In Pueblo, Colorado, Judge Victor Reyes of the 10th Judicial District* realized that the current process of firearm removal needed an update.

Despite judges’ being authorized to use the catchall provision in Colorado’s protection order statute to order surrender of firearms, there were several impediments to successfully removing firearms from domestic violence offenders. One of the main impediments was that there was no way for a judge to know whether an abuser possessed firearms, let alone how many or which type. There were no protocols or forms to gather data on the presence of guns, or to facilitate the removal of weapons in cases where firearms were present.

After attending judicial training on firearm removal, Judge Reyes started working to modify a series of forms created by the late Judge Amy Karan for use in Miami-Dade’s Domestic Violence Court. After being approved for use by the Chief Judge at a local judges’ meeting, the forms became part of a packet offered to all petitioners requesting protection orders. The distribution of this packet, says Judge Reyes, prompted the forms’ success in his jurisdiction.

The forms—which include a sworn statement of possession, affidavit on firearms, order to surrender, order to show cause, petitioner listing of weapons and more—allowed court officials to better determine and address the presence of firearms to hold offenders accountable. In addition to the information obtained from forms, which must be filled out by both involved parties, an inquiry on firearms was made on the record. Once a judge ordered the surrender of firearms, information in the forms was used to ensure compliance.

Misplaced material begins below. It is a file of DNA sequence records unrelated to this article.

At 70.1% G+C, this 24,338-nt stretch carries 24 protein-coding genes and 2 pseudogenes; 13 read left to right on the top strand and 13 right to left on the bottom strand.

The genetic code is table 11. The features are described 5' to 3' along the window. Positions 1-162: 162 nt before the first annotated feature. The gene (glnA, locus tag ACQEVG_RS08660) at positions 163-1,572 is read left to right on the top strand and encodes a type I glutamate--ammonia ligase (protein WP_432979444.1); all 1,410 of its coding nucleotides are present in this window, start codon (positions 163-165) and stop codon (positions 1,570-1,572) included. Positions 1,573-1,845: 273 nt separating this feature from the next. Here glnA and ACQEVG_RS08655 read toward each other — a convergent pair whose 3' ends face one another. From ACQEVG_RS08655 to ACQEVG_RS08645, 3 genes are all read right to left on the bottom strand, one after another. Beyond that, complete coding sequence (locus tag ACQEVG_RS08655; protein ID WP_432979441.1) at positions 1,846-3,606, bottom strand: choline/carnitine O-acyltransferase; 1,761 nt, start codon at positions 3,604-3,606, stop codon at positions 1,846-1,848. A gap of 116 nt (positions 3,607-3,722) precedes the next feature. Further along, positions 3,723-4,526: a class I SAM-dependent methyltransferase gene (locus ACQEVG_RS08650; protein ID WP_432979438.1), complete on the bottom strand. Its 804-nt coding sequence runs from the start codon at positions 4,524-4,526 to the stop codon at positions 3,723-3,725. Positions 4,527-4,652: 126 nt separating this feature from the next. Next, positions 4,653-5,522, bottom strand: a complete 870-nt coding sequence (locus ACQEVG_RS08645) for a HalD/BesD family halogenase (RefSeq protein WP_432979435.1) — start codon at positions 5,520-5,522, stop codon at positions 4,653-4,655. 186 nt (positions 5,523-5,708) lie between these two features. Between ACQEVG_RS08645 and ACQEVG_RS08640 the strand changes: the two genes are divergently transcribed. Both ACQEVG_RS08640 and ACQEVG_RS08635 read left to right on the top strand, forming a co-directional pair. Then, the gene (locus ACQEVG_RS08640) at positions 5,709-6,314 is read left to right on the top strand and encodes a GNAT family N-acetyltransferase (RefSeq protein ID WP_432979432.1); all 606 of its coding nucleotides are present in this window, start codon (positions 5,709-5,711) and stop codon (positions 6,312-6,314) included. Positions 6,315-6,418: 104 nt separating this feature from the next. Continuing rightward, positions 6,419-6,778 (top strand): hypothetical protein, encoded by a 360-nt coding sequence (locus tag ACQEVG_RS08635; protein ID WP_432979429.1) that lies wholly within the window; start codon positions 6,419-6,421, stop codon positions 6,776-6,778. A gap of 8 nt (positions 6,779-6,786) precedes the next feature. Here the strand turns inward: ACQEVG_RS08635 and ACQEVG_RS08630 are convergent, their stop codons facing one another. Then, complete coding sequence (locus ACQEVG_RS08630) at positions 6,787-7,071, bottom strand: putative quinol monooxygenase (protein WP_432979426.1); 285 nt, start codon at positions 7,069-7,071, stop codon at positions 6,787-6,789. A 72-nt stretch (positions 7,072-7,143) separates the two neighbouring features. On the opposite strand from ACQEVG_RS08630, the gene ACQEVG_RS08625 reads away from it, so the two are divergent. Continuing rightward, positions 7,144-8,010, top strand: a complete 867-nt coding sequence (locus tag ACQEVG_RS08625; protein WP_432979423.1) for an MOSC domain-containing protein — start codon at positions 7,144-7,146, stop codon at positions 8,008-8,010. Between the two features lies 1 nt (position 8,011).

After adopting these forms, the Pueblo County Sheriff’s Office saw an increased number of guns surrendered. Law enforcement were also better able to inform third parties that were willing to accept the transfer of a firearm from a prohibited possessor of their responsibilities. Giving these forms to those who petition for a protection order was a crucial step to promote their implementation and ensure compliance.

Judge Reyes’ approach has presented a way to facilitate removal of weapons from dangerous individuals. While it required little cost, it did require a commitment from the judiciary, and ultimately has positively affected the safety of domestic violence victims in Pueblo County.

*The Honorable Victor Reyes is currently retired.


This article was adapted from a promising practice available in our resource center. To download the original document, click here. For more information on or copies of these forms, please contact the National Center on Protection Orders and Full Faith & Credit.